Newswise — When newspaper editors look for University faculty to write about politics, policy and public health, they typically don’t have historians of education top-of-mind. Yet in just the past year, Diana D’Amico Pawlewicz, historian of education and social policy at UND, has had three of her commentaries published in The Washington Post.

That’s probably because in her writing, D’Amico Pawlewicz makes vividly clear how the history of schools and teachers exerts profound influence over America’s vast educational landscape today. And now for the first time, D’Amico Pawlewicz’s insight is available at book length. Her new book, “Blaming Teachers: Professionalization Policies and the Failure of Reform in American History,” was just released on Aug. 14 by Rutgers University Press.

As happened with her previous work, which has been published in the San Francisco Chronicle, Harvard Educational Review and History of Education Quarterly, among other places, the ideas behind “Blaming Teachers” already are making national waves.  D’Amico Pawlewicz’s most recent Washington Post column, “The school reopening debate reveals that we don’t listen to teachers about schools” (July 10), draws upon the themes the UND assistant professor explores in detail in her book.

National live stream

And D’Amico Pawlewicz will be given a unique national platform on Aug. 31. That’s when she’ll appear with Randi Weingarten, president of the American Federation of Teachers, in an online conversation that’s part of the P&P Live! series. The series is hosted by Politics and Prose Bookstore, a nationally prominent bookstore in Washington, D.C.

In “Blaming Teachers,” D’Amico Pawlewicz explores how professionalization reforms, from the 1800s to the present day, subverted rather than enhanced public school teachers’ professional legitimacy. It’s “a Sisyphean irony,” as the book describes: “Superficially, professionalism connotes authority, expertise and status, but public school teachers never gained from the so-called professionalization initiatives that surrounded them.”

Meanwhile, the reforms did strengthen one longstanding trend: the tendency of social commentators, reformers and many in the public to blame teachers for the failures in public schools. That left teachers with the worst of both worlds, in that they’re held responsible as professionals for the problems of public schools, while being denied the professional and managerial authority that they’d need to solve those problems.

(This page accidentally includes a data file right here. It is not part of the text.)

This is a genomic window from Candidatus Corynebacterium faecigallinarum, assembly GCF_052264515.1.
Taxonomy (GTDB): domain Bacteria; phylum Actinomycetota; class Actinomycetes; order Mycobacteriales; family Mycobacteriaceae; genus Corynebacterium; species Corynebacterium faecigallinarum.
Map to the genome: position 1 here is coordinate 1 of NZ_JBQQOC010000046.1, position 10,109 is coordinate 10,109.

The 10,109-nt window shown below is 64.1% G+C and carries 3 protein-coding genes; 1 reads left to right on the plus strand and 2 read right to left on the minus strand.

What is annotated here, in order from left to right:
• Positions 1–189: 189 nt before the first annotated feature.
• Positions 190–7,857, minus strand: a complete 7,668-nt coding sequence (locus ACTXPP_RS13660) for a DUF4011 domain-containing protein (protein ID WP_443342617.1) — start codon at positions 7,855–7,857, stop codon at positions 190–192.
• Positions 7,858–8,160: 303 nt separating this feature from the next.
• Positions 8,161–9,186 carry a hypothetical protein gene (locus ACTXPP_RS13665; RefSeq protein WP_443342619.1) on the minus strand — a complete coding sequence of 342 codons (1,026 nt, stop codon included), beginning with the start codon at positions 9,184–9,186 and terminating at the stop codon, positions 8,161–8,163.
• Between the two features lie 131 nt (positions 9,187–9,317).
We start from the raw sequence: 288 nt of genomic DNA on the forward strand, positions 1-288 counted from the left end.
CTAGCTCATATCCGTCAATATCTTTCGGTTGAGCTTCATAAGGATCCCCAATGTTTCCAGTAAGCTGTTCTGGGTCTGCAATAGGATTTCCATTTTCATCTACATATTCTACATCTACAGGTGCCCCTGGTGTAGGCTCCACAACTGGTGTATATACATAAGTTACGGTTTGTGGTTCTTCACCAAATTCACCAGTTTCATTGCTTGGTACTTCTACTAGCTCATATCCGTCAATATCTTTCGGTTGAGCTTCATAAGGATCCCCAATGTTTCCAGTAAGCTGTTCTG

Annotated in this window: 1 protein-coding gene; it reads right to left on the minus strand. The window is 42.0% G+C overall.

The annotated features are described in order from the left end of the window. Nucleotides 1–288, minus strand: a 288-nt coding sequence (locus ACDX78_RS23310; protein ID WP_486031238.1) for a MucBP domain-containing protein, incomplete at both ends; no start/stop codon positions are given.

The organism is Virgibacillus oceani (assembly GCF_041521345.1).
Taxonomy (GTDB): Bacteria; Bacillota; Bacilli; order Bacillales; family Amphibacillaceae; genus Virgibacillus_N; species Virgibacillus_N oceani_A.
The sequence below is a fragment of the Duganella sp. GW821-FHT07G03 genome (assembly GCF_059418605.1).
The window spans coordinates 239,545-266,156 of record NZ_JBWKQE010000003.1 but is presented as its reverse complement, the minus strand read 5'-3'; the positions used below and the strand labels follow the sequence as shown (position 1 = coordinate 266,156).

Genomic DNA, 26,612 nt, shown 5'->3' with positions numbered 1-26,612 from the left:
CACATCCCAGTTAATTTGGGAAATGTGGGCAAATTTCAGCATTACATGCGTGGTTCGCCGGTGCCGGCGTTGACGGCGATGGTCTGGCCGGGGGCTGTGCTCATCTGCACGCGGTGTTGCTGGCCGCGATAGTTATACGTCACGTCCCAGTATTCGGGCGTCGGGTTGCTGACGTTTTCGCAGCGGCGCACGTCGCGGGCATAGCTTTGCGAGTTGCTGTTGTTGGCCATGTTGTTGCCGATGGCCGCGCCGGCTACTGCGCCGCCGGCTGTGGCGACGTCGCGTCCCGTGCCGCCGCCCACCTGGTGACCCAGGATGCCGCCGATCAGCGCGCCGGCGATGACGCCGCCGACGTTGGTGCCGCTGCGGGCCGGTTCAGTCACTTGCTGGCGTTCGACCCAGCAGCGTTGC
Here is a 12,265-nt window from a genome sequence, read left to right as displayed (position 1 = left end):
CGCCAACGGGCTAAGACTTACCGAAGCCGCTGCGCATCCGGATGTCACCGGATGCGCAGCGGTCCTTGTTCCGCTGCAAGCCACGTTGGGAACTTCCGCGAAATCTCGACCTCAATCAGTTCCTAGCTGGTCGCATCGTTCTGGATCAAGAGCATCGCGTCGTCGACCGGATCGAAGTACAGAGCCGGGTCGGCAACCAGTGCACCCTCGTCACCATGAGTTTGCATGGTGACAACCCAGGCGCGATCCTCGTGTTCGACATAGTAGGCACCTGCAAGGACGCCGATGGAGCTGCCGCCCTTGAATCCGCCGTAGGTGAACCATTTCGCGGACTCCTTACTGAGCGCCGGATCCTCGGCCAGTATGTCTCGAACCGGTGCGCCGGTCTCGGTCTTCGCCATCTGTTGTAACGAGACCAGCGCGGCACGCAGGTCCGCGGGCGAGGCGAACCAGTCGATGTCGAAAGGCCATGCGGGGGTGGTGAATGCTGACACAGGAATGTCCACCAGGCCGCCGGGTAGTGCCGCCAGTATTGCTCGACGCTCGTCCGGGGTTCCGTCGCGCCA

“This book tracks the history of the creation and maintenance of those policy stories rooted in blame, the professionalization reforms they generated, and their consequences,” D’Amico Pawlewicz writes.

Jackie Blount is the author of “Fit to Teach: Same-Sex Desire, Gender, and School Work in the Twentieth Century.” She has this to say about “Blaming Teachers”: "Why has teaching remained such stubbornly difficult, fraught work despite a long record of policy and reform? D’Amico Pawlewicz’s brilliant new historical analysis lays bare the powerful reasons."

Kate Rousmaniere, author of “The Principal's Office: A Social History of the American School Principal,” agrees. "There is a lot of life to this book, which is full of many terrific narratives that are engaging, often astounding, and some almost comical,” she writes. “It’s easy to 'blame teachers,' and this excellently researched book offers a way to work through that problem."

About D’Amico Pawlewicz:

D’Amico Pawlewicz earned her Ph.D. from New York University, where she was a Spencer Dissertation Fellow and received the Politics of Education Association’s Outstanding Dissertation Award. After earning her degree, she spent a post-doctoral year as a visiting assistant professor at Brown University.

Before arriving at UND, D’Amico Pawlewicz was assistant professor at George Mason University, where she served as Professor-in-Charge of the Education Policy Doctoral Specialization and was named a University Teacher of Distinction. 

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Blaming Teachers: Professionalization Policies and the Failure of Reform in American History